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In response to the current COVID-19 outbreak, we have taken measures for the safety of our patients and staff.
- We are now offering telemedicine appointments and ask that you consider scheduling a telemedicine visit with one of our providers unless a visit to our office is absolutely necessary for your care.
- We ask that if you come to our office for an appointment that you bring an additional visitor with you only when an adult caregiver is necessary for support or a parent or legal guardian is required for a minor.

We would like you to reschedule your in-office appointment if:

  1. You develop symptoms of a respiratory infection (e.g., cough, sore throat, fever)
  2. You have returned from a country under a level 3 Health Notice within the last 14 days.
  3. You have been exposed to someone suspected to have or confirmed to have an infection with COVID-19 virus.
If you have an urgent medical issue and you are in one of the above categories, please contact our office to discuss your issue prior to coming to the office.
We are dedicated to our patients and will continue to make any necessary changes to our policies and procedures to continue offering the highest level of care.
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What is a Podiatrist

podiatrist

A podiatrist, or Doctor of Podiatric Medicine (DPM), is a professional who is trained in the treatment of injuries or issues concerning a person's feet, ankles, or areas of the lower leg. When it comes to treatments, podiatrists have the ability to reset broken bones, prescribe drugs, request lab tests or x-rays, as well as perform surgery.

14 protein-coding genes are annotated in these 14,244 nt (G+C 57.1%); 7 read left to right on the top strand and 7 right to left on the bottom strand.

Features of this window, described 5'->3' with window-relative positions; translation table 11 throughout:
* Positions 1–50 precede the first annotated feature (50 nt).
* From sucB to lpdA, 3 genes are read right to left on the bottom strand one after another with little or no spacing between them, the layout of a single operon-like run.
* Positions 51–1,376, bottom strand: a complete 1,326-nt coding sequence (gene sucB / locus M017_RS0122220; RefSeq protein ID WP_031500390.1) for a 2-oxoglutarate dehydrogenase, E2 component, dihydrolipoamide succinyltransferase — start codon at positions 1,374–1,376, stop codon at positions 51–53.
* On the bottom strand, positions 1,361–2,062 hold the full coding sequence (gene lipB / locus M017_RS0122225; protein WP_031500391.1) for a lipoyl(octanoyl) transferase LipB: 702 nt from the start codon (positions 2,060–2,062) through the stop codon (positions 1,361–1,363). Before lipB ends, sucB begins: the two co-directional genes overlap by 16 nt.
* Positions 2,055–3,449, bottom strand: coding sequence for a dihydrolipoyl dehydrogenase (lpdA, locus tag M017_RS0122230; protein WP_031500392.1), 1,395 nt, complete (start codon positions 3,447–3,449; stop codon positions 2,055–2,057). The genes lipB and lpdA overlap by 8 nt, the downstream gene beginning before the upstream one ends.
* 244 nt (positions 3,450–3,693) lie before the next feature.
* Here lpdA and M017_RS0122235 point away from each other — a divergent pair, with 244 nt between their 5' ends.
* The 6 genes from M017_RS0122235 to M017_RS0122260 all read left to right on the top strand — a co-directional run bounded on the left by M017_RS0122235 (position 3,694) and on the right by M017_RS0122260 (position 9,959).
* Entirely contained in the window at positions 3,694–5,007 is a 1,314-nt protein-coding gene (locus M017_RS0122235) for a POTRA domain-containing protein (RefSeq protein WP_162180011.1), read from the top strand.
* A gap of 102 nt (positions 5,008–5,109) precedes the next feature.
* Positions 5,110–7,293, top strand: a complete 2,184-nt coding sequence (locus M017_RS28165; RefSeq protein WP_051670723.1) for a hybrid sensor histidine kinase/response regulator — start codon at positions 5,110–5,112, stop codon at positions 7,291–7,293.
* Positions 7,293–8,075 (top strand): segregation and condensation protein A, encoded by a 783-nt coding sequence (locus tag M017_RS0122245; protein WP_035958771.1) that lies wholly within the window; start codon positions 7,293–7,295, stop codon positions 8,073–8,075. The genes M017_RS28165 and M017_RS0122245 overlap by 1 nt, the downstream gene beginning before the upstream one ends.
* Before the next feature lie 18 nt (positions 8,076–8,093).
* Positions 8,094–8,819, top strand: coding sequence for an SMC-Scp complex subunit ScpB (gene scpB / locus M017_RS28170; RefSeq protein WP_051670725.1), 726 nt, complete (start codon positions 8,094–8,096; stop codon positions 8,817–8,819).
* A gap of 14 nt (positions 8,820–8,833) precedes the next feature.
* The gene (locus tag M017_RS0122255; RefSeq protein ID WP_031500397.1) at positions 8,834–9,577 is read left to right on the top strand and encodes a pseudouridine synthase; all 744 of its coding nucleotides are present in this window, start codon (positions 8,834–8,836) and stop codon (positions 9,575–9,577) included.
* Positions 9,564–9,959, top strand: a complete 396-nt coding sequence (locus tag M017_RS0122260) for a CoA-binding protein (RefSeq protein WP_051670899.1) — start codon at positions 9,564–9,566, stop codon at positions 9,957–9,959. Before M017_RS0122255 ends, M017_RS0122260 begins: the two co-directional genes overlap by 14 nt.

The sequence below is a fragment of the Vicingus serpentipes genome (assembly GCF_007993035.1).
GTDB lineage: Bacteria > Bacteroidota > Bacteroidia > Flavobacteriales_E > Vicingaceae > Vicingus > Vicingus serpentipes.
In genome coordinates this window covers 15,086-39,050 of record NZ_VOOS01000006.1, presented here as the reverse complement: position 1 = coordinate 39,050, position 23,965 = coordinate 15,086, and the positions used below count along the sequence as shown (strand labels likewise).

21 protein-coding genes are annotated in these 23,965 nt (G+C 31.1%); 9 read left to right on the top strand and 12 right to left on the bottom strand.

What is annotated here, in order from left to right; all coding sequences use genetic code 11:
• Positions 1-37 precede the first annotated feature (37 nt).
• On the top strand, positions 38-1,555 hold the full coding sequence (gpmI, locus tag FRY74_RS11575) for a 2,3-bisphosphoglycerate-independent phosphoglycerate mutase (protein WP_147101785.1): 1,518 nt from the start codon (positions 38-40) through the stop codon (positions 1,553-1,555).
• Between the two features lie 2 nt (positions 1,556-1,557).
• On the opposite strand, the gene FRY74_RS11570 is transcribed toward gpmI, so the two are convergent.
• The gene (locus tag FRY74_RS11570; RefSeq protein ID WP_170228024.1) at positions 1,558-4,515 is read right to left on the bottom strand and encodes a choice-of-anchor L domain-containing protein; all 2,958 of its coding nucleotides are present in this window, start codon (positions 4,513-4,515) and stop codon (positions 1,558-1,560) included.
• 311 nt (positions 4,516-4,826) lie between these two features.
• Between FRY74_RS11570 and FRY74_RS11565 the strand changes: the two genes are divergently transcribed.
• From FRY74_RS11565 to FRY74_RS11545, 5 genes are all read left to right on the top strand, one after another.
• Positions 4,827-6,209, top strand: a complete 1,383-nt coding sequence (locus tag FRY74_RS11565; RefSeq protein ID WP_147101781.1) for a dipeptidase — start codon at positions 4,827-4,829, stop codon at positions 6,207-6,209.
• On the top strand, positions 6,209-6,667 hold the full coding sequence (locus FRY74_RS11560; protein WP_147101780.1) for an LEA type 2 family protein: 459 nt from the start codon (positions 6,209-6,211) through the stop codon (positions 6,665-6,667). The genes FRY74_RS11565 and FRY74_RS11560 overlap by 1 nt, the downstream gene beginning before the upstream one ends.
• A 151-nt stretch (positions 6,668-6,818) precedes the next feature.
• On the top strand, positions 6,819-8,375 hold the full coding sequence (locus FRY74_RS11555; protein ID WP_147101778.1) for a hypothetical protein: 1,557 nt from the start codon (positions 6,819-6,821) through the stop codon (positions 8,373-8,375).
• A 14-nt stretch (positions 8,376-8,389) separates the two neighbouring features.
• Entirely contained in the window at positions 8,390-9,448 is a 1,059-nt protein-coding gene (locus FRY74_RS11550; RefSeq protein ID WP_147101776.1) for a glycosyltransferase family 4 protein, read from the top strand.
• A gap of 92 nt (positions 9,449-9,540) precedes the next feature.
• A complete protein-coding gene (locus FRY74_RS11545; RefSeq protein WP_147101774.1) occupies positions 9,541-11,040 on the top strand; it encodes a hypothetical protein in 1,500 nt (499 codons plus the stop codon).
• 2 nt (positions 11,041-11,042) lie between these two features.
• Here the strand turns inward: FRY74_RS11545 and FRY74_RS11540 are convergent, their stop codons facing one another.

To become a podiatrist, one must complete 4 years of medical school, as well as 3 years of a residency where they gain real world experience working at a hospital. After those two requirements are completed, some choose to gain further certifications by the American Board of Podiatric Medicine (ABPM) in areas such as surgery of the foot and ankle.

A podiatrist may be of help to you if you are experiencing pain or discomfort due to conditions such as hammertoes, bunions, arthritis, heel pain, ingrown toenails, corns, calluses, fungal nails, flat feet, plantar warts, or athlete’s foot, to name a few. They can also be useful if you are curious about maintaining general care for your feet, picking the correct shoe size, obtaining footwear inserts or orthotics, as well as suggesting stretches or exercises to help strengthen your feet.

If you’re experiencing any problems involving your feet, ankles, or lower leg areas, it is highly recommended that you consult with a podiatrist near you for a proper diagnosis and treatment regime.

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